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  • This line was part of the Leicester & Swannington Railway, one of the first railways to be built in the world
  • The line of the railway is now a mile-long public footpath towards Glenfield tunnel
  • Originally intended to carry coal, carrying passengers was not a priority

A city park, built on one of the first railways in the world

The Rally Park has been created on what was the southernmost part of the Leicester & Swannington Railway, designed to bring coal from the North West Leicestershire coalfields into Leicester. It was one of the first railways to be built in the world. Opening in 1832, it was engineered by Robert Stephenson, son of the famous railway pioneer George Stephenson. Its route was northwards through the mile long tunnel at Glenfield, to Desford, Bagworth, Long Lane (Coalville) and Swannington.

West Bridge Station

The original railway buildings were a wharf shed, joiner’s shop, company office, engine shed, workshop and smithy. The railway was originally intended for coal so carrying passengers was not a priority. For many years local inns and tiny cabins served as booking offices and passenger carriages were attached to goods trains. It was not until 1840 that alterations were made to the office building to provide ‘some accommodation’ for passengers. There was no platform at the original station and passengers had to climb aboard using steps and handrails attached to carriages. A narrow passenger platform was eventually created in 1876. By 1893 a new purpose built station had been constructed next to Tudor Road.

first station west bridge
The first West Bridge Station with narrow platform, Mary De Castro Church spire is in the background

The end of the line

The passenger service ended in 1928 although coal and oil traffic continued until 1966. The track was removed and the station buildings demolished in 1979. A short length of platform was rebuilt on the site of the second passenger station (of 1893) with some track and a signal. The line of the railway is now a mile-long public footpath towards Glenfield tunnel.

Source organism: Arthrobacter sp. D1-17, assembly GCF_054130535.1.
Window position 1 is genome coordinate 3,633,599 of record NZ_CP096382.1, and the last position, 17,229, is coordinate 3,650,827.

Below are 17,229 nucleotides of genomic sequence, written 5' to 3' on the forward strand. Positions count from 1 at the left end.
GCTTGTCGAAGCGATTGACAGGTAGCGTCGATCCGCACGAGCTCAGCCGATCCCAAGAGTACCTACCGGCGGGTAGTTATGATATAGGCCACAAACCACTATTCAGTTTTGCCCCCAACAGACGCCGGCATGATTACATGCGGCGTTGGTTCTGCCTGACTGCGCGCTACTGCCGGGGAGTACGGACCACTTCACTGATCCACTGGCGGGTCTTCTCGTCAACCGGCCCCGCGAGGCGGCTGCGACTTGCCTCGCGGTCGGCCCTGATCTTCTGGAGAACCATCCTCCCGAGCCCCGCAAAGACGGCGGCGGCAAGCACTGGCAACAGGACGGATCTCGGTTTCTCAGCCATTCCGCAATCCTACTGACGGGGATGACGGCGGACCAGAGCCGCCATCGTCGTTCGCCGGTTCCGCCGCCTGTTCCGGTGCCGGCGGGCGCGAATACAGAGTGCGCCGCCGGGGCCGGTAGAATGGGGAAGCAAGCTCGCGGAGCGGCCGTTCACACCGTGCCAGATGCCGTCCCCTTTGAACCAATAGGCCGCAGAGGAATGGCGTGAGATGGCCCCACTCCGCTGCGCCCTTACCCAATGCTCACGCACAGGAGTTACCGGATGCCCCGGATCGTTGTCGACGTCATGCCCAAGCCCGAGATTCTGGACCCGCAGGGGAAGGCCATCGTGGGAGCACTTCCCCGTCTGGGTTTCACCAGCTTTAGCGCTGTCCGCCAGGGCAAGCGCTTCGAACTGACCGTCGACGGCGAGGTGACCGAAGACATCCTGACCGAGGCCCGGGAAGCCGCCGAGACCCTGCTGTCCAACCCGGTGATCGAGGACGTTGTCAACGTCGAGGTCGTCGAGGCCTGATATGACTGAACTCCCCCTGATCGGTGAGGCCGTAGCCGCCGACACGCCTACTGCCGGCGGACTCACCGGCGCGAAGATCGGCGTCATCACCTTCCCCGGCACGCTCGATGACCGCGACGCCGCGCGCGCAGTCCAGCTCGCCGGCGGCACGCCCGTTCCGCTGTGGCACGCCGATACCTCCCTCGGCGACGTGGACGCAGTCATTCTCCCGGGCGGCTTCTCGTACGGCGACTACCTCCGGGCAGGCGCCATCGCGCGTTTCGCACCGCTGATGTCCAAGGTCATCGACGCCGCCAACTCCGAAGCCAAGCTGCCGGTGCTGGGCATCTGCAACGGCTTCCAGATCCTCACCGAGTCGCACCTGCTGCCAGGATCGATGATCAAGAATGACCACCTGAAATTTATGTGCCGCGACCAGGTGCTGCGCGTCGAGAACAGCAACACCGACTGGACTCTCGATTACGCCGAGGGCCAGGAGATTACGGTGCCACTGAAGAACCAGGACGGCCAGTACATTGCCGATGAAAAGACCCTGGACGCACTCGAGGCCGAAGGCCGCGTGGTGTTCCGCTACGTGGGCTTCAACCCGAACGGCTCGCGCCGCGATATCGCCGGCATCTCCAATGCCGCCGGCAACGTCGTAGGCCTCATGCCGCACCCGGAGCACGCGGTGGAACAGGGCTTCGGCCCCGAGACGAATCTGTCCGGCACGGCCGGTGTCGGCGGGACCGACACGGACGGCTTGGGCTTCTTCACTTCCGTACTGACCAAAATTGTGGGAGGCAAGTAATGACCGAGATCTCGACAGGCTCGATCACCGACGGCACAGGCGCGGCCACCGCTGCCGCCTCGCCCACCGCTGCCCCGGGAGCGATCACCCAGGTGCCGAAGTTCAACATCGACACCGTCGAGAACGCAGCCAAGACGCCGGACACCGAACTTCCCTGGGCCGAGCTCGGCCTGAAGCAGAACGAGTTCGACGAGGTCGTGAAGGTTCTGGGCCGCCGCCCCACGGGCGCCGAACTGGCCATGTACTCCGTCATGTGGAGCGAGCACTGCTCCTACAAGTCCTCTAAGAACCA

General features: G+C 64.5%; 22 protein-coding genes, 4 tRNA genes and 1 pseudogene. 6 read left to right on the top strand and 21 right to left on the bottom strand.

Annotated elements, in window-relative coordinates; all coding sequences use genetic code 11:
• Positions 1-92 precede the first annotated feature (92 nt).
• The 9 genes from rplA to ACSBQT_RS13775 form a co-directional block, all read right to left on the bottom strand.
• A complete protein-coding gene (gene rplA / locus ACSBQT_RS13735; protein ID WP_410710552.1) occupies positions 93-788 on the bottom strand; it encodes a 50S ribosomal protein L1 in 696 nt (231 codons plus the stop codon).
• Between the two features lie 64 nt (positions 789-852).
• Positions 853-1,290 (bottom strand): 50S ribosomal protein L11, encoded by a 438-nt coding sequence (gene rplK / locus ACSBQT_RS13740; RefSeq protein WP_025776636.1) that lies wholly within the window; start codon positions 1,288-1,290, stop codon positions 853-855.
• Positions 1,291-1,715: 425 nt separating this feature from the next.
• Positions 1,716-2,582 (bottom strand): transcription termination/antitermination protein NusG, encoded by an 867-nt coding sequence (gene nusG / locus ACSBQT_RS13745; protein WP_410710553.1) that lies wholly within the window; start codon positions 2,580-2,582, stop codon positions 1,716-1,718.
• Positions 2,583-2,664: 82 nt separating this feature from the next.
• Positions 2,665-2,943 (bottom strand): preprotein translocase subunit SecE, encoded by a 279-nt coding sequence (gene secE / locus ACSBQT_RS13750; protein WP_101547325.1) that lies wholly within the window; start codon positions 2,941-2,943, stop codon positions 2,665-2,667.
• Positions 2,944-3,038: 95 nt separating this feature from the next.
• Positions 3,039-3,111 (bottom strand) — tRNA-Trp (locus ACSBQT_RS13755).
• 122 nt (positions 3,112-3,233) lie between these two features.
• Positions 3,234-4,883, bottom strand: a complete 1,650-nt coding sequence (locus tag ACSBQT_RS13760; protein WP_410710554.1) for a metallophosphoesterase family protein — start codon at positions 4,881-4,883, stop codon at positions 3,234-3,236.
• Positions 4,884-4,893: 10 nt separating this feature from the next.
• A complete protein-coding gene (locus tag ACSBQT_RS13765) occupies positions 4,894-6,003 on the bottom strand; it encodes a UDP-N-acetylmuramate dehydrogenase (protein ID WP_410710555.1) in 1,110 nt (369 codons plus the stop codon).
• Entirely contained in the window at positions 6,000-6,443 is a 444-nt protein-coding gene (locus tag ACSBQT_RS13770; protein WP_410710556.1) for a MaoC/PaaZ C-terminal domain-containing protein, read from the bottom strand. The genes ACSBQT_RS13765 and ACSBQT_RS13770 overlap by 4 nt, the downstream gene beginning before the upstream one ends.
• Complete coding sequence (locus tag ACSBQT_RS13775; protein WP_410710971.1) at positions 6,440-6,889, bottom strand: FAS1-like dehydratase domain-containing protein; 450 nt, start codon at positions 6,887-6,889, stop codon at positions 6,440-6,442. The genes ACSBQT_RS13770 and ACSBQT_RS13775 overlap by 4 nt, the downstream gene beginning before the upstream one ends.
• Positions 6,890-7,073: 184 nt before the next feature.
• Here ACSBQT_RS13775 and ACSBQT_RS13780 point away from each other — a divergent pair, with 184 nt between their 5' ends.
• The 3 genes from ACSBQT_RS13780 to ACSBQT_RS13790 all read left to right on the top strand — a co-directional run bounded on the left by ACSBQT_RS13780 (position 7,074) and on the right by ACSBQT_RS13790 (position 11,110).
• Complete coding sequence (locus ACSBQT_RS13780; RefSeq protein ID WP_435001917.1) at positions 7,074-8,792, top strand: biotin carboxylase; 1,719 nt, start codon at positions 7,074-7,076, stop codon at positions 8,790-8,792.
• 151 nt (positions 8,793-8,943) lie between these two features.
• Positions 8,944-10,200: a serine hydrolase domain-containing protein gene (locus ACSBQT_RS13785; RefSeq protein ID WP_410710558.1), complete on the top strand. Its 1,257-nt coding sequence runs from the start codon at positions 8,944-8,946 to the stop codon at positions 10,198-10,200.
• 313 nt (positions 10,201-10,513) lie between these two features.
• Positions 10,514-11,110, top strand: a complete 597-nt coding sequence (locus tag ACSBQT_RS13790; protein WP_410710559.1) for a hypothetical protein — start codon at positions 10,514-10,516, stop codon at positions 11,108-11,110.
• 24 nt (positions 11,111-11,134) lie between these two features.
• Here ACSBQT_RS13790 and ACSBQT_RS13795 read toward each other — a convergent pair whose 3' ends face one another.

Visitor information
Public access to The Rally Park


Roman Leicester

(47- 500) A military fort was erected, attracting traders and a growing civilian community to Leicester (known as Ratae Corieltauvorum to the Romans). The town steadily grew throughout the reign of the Romans.

Tudor & Stuart Leicester

(1500 – 1700) The wool trade flourished in Leicester with one local, a former mayor named William Wigston, making his fortune. During the English Civil War a bloody battle was fought as the forces of King Charles I laid siege to the town.

Georgian Leicester

(1700 – 1837) The knitting industry had really stared to take hold and Leicester was fast becoming the main centre of hosiery manufacture in Britain. This new prosperity was reflected throughout the town with broader, paved streets lined with elegant brick buildings and genteel residences.

Victorian Leicester

(1837 – 1901) The industrial revolution had a huge effect on Leicester resulting in the population growing from 40,000 to 212,000 during this period. Many of Leicester's most iconic buildings were erected during this time as wealthy Victorians made their mark on the town.

Edwardian Leicester

(1901 – 1910) Electric trams came to the streets of Leicester and increased literacy among the citizens led to many becoming politicised. The famous 1905 ‘March of the Unemployed to London’ left from Leicester market when 30,000 people came to witness the historic event.

Modern Leicester

(1973 – present day) Industry was still thriving in the city during the 1970s, with the work opportunities attracting many immigrants from all over the world. While industry has declined in recent years, excellent transport links have made Leicester an attractive centre for many businesses. The City now has much to be proud of including its sporting achievements and the richness of its cultural heritage and diversity.

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story of leicester
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